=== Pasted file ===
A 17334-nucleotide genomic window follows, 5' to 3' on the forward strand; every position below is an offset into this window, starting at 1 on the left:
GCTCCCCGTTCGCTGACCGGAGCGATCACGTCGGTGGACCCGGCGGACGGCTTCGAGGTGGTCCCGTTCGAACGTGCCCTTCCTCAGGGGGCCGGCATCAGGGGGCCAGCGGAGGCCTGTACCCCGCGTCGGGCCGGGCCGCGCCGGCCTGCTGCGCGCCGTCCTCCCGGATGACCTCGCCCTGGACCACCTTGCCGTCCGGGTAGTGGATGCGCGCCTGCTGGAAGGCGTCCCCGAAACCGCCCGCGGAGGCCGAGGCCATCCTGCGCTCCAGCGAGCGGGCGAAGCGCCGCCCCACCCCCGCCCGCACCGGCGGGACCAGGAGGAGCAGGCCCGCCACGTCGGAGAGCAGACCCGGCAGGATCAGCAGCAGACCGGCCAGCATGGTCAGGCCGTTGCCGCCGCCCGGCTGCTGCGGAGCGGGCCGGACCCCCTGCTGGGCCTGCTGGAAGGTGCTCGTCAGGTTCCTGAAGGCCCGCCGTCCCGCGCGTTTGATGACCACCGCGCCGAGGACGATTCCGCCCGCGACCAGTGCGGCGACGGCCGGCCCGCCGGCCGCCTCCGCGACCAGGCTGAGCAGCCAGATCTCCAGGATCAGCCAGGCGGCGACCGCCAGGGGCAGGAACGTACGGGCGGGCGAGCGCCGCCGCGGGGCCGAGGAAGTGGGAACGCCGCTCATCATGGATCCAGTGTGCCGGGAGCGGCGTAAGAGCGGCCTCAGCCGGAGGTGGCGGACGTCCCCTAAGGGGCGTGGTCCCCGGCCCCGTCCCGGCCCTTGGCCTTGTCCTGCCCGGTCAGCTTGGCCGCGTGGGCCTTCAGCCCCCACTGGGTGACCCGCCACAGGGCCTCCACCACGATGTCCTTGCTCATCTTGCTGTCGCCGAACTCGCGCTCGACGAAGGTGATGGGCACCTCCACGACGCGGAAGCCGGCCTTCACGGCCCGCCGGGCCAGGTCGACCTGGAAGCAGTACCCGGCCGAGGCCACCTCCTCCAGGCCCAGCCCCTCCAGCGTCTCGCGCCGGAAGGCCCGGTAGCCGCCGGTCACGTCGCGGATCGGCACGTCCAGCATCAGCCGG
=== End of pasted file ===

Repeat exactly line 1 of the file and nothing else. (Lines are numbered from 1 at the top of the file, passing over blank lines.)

A 17334-nucleotide genomic window follows, 5' to 3' on the forward strand; every position below is an offset into this window, starting at 1 on the left: